Letters for Wednesday, August 24, 2011

• Extend aloha to animals • Minority

viewpoint • Noisy but necessary • 

Put a little jingle in your pocket

Extend aloha to animals

Kittens thrown from truck at the tree tunnel and no one on Kaua‘i cares or is it apathy in general towards helpless, numerous homeless cats and dogs on our island? (“Humanitarian award,” Letters, Aug. 12)

We were waiting for someone else to write a letter but as of today not one person stepped up to the plate. Does anyone else feel the way we do or are they too caught up in their lives to care about a helpless animal.

There are too many incidents here of non-caring, abusive neglect of animals on the island we have come to love and appreciate.

Let’s extend some of our great aloha spirit to our four-legged friends. They feel pain as much as we do and they have a much shorter life.

Cece and Cliff Waeschle, Kilauea

Minority viewpoint

When Mr. Fred Dente had to take some of his own medicine, his feathers got quite ruffled (“Guilty as charged,” Letters, Aug. 15). Mr. Dente’s original letter contained an attack filled with baseless innuendo that was publicly annoying, which is why I chose to annoy him publicly.

I define “activist” as someone with a minority viewpoint who is convinced they know better than the rest of us. They often seek to “educate” the majority; but, find it hard to keep their contempt for us from showing. Since innuendo is so transparent, this can make their propaganda very annoying.  Fellow activists love the shared contempt and will give their compliments. Everyone else will be turned off by such petty disrespect. 

So activists, if you just want slaps on the back from your cheerleaders; then keep up the good work. If you actually want to make a difference; then stop being so annoying.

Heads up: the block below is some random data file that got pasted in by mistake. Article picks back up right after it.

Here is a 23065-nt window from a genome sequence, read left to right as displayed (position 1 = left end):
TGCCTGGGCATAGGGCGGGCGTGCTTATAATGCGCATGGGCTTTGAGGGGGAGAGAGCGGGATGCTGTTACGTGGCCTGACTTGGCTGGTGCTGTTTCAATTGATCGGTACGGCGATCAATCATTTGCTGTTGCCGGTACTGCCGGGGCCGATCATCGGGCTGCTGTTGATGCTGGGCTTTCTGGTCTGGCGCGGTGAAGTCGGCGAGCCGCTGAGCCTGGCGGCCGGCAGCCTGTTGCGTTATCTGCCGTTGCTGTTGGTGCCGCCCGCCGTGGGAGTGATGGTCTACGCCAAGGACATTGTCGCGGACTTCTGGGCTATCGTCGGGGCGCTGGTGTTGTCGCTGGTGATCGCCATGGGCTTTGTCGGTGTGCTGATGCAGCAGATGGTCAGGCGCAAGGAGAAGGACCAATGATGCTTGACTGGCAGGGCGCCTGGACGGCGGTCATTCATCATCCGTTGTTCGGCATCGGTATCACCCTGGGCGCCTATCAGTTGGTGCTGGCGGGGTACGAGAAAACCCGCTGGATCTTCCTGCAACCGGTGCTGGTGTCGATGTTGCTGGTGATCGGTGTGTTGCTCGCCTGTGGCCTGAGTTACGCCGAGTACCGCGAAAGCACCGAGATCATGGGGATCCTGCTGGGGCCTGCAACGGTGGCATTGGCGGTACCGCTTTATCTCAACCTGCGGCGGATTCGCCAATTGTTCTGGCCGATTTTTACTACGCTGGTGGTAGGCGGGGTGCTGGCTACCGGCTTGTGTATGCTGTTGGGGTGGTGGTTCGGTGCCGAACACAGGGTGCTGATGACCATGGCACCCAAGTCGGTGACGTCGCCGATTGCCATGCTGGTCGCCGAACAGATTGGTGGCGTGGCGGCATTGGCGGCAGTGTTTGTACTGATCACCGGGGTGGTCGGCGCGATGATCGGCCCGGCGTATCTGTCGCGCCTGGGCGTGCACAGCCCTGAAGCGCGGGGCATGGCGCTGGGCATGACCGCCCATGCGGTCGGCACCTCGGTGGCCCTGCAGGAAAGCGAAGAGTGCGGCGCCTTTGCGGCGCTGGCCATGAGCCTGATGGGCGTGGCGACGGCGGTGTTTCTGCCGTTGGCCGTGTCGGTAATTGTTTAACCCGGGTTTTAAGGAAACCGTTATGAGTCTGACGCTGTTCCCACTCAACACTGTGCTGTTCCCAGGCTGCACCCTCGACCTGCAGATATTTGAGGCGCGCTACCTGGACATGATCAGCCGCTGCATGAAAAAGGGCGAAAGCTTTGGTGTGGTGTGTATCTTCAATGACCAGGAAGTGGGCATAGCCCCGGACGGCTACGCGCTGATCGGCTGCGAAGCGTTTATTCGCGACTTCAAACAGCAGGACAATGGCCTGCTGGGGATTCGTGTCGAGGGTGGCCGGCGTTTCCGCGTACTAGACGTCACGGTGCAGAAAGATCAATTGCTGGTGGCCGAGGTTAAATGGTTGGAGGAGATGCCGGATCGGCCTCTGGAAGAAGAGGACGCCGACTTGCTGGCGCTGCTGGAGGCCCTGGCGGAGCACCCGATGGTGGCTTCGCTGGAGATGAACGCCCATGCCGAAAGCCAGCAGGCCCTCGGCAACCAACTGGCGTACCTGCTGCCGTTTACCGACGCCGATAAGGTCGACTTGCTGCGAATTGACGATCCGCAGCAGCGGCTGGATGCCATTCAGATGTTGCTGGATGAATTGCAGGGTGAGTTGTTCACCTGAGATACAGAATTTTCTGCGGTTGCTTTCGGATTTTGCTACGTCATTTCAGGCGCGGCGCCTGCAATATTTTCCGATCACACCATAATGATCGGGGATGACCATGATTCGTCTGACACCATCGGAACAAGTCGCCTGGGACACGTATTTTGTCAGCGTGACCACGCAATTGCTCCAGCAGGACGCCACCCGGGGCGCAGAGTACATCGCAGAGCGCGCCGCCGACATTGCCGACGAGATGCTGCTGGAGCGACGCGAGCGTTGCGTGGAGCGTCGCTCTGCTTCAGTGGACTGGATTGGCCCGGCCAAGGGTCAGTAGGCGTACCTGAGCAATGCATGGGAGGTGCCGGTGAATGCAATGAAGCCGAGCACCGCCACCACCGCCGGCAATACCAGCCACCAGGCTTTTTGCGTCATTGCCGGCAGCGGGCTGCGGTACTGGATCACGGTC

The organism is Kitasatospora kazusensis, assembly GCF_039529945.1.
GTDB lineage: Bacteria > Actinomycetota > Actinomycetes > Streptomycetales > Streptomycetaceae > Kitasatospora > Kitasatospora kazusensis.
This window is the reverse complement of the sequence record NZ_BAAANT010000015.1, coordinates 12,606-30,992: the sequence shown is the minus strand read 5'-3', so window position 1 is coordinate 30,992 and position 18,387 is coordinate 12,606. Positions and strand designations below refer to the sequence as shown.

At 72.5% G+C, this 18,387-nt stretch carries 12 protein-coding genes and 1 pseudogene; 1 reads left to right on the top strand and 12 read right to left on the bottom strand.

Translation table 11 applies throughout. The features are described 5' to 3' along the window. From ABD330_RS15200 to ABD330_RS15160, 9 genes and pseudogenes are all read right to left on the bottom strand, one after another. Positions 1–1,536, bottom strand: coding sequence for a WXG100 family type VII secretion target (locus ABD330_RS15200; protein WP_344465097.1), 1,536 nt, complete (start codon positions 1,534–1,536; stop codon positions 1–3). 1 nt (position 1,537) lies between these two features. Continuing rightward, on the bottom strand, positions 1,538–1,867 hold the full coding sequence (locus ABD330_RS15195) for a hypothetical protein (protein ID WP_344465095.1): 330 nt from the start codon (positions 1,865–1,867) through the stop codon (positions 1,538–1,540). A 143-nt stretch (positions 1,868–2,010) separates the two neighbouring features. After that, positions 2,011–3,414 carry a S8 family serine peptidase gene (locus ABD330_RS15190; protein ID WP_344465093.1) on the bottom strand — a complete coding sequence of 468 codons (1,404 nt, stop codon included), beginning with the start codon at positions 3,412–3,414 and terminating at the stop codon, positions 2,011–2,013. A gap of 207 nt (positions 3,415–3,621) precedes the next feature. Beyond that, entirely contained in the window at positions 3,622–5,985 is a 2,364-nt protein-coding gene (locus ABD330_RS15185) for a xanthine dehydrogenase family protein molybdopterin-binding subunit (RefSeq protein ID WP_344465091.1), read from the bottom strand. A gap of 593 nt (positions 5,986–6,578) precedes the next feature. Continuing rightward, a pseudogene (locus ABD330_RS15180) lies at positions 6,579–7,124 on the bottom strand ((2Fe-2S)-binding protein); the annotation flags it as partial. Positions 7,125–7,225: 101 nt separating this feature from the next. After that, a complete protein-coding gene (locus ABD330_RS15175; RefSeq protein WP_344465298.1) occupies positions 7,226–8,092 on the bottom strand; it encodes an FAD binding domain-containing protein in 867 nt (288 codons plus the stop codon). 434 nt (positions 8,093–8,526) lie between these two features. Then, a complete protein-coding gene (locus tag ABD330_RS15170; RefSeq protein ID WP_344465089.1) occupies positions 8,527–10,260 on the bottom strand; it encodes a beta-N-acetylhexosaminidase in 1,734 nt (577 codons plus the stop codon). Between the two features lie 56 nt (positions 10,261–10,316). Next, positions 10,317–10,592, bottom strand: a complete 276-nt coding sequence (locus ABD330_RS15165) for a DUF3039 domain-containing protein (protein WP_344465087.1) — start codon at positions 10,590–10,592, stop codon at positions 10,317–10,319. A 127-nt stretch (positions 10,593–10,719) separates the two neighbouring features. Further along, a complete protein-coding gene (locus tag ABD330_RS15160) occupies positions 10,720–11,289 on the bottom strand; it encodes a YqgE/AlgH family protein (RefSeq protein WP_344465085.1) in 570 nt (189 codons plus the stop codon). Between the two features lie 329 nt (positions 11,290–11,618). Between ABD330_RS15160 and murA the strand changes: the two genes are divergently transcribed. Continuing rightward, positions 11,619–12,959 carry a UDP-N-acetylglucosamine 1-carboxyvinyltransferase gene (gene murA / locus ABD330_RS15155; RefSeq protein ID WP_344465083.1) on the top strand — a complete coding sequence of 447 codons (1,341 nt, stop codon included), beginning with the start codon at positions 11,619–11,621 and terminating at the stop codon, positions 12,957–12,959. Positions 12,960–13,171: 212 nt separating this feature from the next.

Pete Antonson, Kalaheo

Noisy but necessary

Mr. Mann’s eloquent letter (“Factually speaking,” July 10) revived memories of a close friend whose life was ruined by his addiction to marijuana highs.

Forty years ago, Jim, his wife and their six children were close friends and neighbors of our family on the unincorporated area of Palos Verdes Peninsula, So Cal.

Jim taught English as professor at a local Catholic college and also ran his own cement contracting business until he devolved into the non-medical use of “pot.”

One early Monday morning, Jim’s wife and their six children, ranging in age from 6 months to 9 years, were awakened to blaring sirens approaching their home. As dad/husband squealed into the driveway, two squad cars and officers approached and handcuffed Jim who had just ended his 104 mph race south on the Harbor Freeway.

You would agree this is not a good role model for impressionable young children. Subsequently, Jim lost his teaching job and his cement contractor business, his wife had to divorce him to be eligible for government aid for herself and their small children for food and shelter.

The family, having lost their comfortable tract house, moved to rustic Topanga Canyon. Many months later, we visited them to find Jim sitting on a log by the side of the cabin, mind still muddled by marijuana.

Not every pot smoker becomes addicted just as not all alcohol drinkers become alcoholics, but in my experience, marijuana usage is NOT benign.

Helicopters are very noisy, but how else can fields of marijuana be stirred up to be destroyed before innocent families are destroyed?

Alice Parker, Lihu‘e

 Put a little jingle in your pocket

America should model their monetary system after that of Japan. The Japanese do not print one dollar, two dollar or even 5 dollar bills, they have coins for those denominations. 

Most paper money gets beat up and used hard, and usually after one year in circulation needs to be replaced, while coins can last decades and over the lifetime of the currency it costs much less to produce coins than paper currency.

During these tough economic times it seems appropriate to start replacing many denominations of paper money with coins, after all, one dollar buys what a quarter bought a few years back.

The federal government would be wise to adopt a system of a two dollar and five dollar coin, we already  have the one dollar coin, it just needs to be promoted.

In the long run adopting a system of  coin denominations will  save the taxpayer millions of dollars, however, when was the last time the  government  was ever concerned about saving the taxpayer?

 

James “Kimo” Rosen, Kapa‘a

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